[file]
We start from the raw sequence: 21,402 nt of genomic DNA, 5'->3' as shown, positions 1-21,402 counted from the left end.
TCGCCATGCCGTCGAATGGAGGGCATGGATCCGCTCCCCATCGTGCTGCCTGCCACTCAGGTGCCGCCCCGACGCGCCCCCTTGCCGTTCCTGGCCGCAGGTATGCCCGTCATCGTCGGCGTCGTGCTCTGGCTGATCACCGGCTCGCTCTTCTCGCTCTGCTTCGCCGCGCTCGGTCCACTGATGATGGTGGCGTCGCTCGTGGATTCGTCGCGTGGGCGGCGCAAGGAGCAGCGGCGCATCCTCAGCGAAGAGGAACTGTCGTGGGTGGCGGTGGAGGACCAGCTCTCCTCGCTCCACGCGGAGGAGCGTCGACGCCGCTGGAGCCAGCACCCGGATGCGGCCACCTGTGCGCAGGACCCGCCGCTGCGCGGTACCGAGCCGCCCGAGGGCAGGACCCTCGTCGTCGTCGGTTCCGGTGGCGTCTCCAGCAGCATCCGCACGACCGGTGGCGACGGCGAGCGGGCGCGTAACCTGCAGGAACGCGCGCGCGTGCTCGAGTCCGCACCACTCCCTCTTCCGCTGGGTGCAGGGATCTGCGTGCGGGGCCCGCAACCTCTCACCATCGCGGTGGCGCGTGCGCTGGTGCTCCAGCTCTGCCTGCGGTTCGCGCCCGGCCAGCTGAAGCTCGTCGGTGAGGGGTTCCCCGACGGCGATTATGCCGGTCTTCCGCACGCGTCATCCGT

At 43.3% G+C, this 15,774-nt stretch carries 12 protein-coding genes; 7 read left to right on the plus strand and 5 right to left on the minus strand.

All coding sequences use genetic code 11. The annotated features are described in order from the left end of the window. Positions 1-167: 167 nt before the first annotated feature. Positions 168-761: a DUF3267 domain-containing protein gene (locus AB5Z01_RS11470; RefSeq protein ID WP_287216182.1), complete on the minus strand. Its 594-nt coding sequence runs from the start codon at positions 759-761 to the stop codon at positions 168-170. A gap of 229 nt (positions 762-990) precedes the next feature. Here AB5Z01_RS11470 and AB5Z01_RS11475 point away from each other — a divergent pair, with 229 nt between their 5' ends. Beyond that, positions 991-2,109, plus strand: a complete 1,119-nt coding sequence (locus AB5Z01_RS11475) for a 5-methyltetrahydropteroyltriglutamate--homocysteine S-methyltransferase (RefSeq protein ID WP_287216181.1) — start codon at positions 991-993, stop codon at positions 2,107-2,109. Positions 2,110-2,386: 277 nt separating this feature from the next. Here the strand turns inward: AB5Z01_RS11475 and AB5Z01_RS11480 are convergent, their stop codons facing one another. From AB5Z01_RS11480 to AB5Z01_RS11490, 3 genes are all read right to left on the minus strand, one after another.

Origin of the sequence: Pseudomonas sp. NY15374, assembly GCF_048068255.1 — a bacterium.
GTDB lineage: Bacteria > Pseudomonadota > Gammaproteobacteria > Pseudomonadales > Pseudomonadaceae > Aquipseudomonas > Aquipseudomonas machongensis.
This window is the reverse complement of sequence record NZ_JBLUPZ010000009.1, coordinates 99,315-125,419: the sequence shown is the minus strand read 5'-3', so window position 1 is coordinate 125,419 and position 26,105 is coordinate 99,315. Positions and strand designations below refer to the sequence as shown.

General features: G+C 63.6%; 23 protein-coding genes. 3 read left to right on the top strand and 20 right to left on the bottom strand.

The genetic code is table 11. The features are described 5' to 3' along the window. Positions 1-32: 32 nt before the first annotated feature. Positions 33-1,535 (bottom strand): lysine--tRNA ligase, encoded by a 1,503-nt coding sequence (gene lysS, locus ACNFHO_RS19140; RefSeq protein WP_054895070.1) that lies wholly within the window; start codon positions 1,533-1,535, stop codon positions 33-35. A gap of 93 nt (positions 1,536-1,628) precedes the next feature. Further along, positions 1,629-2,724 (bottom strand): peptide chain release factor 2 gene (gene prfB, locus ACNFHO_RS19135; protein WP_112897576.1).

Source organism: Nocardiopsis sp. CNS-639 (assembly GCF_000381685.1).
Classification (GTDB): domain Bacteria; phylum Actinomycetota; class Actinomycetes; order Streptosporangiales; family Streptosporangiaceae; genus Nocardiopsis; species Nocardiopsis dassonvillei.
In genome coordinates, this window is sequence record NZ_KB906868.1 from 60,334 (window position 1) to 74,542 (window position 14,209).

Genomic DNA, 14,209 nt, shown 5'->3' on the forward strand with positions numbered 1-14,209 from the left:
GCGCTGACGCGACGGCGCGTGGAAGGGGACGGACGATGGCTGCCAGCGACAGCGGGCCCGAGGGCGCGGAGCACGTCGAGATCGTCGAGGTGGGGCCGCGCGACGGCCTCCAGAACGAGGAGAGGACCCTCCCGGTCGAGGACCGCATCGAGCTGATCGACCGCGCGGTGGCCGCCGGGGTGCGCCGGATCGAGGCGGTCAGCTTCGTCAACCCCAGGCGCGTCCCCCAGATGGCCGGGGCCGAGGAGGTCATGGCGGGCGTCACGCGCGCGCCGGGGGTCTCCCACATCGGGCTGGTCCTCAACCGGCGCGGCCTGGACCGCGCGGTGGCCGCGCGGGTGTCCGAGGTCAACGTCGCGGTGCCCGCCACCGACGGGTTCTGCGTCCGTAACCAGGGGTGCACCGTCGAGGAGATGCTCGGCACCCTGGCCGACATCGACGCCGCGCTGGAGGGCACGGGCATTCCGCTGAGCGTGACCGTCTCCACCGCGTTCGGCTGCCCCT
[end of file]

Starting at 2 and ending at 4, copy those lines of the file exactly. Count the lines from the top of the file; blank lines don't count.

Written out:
TCGCCATGCCGTCGAATGGAGGGCATGGATCCGCTCCCCATCGTGCTGCCTGCCACTCAGGTGCCGCCCCGACGCGCCCCCTTGCCGTTCCTGGCCGCAGGTATGCCCGTCATCGTCGGCGTCGTGCTCTGGCTGATCACCGGCTCGCTCTTCTCGCTCTGCTTCGCCGCGCTCGGTCCACTGATGATGGTGGCGTCGCTCGTGGATTCGTCGCGTGGGCGGCGCAAGGAGCAGCGGCGCATCCTCAGCGAAGAGGAACTGTCGTGGGTGGCGGTGGAGGACCAGCTCTCCTCGCTCCACGCGGAGGAGCGTCGACGCCGCTGGAGCCAGCACCCGGATGCGGCCACCTGTGCGCAGGACCCGCCGCTGCGCGGTACCGAGCCGCCCGAGGGCAGGACCCTCGTCGTCGTCGGTTCCGGTGGCGTCTCCAGCAGCATCCGCACGACCGGTGGCGACGGCGAGCGGGCGCGTAACCTGCAGGAACGCGCGCGCGTGCTCGAGTCCGCACCACTCCCTCTTCCGCTGGGTGCAGGGATCTGCGTGCGGGGCCCGCAACCTCTCACCATCGCGGTGGCGCGTGCGCTGGTGCTCCAGCTCTGCCTGCGGTTCGCGCCCGGCCAGCTGAAGCTCGTCGGTGAGGGGTTCCCCGACGGCGATTATGCCGGTCTTCCGCACGCGTCATCCGT

At 43.3% G+C, this 15,774-nt stretch carries 12 protein-coding genes; 7 read left to right on the plus strand and 5 right to left on the minus strand.

All coding sequences use genetic code 11. The annotated features are described in order from the left end of the window. Positions 1-167: 167 nt before the first annotated feature. Positions 168-761: a DUF3267 domain-containing protein gene (locus AB5Z01_RS11470; RefSeq protein ID WP_287216182.1), complete on the minus strand. Its 594-nt coding sequence runs from the start codon at positions 759-761 to the stop codon at positions 168-170. A gap of 229 nt (positions 762-990) precedes the next feature. Here AB5Z01_RS11470 and AB5Z01_RS11475 point away from each other — a divergent pair, with 229 nt between their 5' ends. Beyond that, positions 991-2,109, plus strand: a complete 1,119-nt coding sequence (locus AB5Z01_RS11475) for a 5-methyltetrahydropteroyltriglutamate--homocysteine S-methyltransferase (RefSeq protein ID WP_287216181.1) — start codon at positions 991-993, stop codon at positions 2,107-2,109. Positions 2,110-2,386: 277 nt separating this feature from the next. Here the strand turns inward: AB5Z01_RS11475 and AB5Z01_RS11480 are convergent, their stop codons facing one another. From AB5Z01_RS11480 to AB5Z01_RS11490, 3 genes are all read right to left on the minus strand, one after another.